Lee Grant, is an award-winning documentary and portrait photographer based in Canberra, Australia.
She is best-known for her exploration of migrant identity against the backdrop of Australian suburbia and is interested in the ways cultural and social representations of identity are expressed in every day community life.
Since 2005, Lee has exhibited at the Australian Centre for Photography (Sydney), the Monash Gallery of Art (Melbourne), the National Portrait Gallery (Canberra) and the Queensland Centre for Photography (Brisbane) amongst others. She has twice been a finalist in the National Photographic Portrait Prize, the Head On Alternative Portrait Prize, the Josephine Ulrick and Win Schubert Prize, Critical Mass 09 as well as Sony/ACMP’s Projections (which she won).
In 2010, Lee was awarded the prestigious Bowness Photography Prize. A selection of her work was recently published in the Big City Press monograph Hijacked Volume 2: Australia and Germany and has featured in numerous online magazines and blogs. Lee’s work is held in the National Library of Australia, the Canberra Museum and Art Gallery as well as numerous private collections.
Lee is currently working on projects in Australia and Korea. She joined Oculi in 2012.
Decades ago, the ubiquitous Asian restaurant in suburban Australia developed a reputation for being an exotic ‘family night out’. Since then, menus and cooking styles have been adapted to suit local tastes and local produce giving rise to the vernacular ‘chop suey’ cuisine.
The photographs in this ongoing series, record just some of the unique décor, interiors, patrons and restaurateurs of these suburban diners, many of which are disappearing through re-development ventures. Integral to the story of suburban and regional Australia, they remain beacons of cultural and culinary comfort.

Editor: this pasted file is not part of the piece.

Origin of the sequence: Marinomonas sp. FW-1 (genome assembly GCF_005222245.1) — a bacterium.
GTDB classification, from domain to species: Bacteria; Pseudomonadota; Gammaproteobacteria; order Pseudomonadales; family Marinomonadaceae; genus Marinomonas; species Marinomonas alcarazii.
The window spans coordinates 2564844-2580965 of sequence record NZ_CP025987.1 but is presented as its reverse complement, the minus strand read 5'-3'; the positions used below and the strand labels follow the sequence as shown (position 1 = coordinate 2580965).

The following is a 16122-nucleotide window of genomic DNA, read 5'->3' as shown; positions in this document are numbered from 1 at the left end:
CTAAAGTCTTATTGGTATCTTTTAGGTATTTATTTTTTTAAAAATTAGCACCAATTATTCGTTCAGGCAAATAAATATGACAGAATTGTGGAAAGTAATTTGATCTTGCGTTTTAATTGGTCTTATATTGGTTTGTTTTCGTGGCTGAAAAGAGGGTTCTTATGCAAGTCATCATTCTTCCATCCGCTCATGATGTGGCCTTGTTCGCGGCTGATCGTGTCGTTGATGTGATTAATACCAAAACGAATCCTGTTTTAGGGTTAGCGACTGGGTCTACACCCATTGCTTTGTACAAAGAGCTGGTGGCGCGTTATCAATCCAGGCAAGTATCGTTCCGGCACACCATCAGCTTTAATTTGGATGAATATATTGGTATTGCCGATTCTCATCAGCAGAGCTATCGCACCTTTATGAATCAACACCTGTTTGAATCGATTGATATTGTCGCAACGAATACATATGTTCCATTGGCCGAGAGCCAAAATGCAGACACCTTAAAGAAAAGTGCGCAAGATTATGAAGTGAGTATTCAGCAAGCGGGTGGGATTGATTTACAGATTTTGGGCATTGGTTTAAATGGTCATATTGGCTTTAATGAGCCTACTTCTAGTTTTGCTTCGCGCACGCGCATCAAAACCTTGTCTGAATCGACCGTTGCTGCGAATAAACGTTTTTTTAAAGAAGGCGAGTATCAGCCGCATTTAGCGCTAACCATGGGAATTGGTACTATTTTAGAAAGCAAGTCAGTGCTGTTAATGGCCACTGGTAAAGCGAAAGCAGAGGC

“Belco’s a hole…. but it’s our hole”
I’ve been told that you never truly leave behind the place you grew up. That it remains deep within your experience of the world. Feeling conflicted about one’s place of origin is certainly not unique, but for me, the process of returning ‘home’ and reconciling my perception of place with its banal and vernacular reality was a surprising yet cathartic experience.
The photographs in this series express the idea that belonging, connection and identity is deeply rooted in the specifics of one’s inhabited landscape. The landscape depicted here being the 25 northernmost suburbs of Canberra known as Belconnen, or to us locals, as ‘Belco’.
Australian, Sudanese Portraits from Suburbia (2010)
I started working on this project about the Sudanese diaspora in Australia after photographing a family for another project set in the suburbs. According to figures from the Australian Bureau of Statistics, the Sudanese community is currently one of the fastest growing groups in Australia.
In the last few years many Sudanese migrants have moved into the area where I live and I’ve watched their integration into our (largely Anglo) community with interest.
After making my first portrait of a family who’d been in Australia for 4 years, I suddenly had many other families asking me to make portraits of them too. Throughout the process of photographing, I heard many stories as to how and...
These photographs were made on a road trip with my Dad back to his hometown of Barraba in North-Western NSW.
"Kuvera" is the name of the property my grandfather owned back in the 1930s-40s and I was keen to revisit the house with him. One of eight kids Dad left home at 16 to join the military and only returned with us kids in tow for summer holidays with Gran.
Barraba, a once prosperous asbestos mining town, boasted numerous pubs, the four major banks and a post-office, even a movie theatre. In the early 80s, the Canadian mining company went bankrupt and abandoned the place, leaving behind the mess of an open-cut mine and a wounded landscape. The locals worry about the fallout of...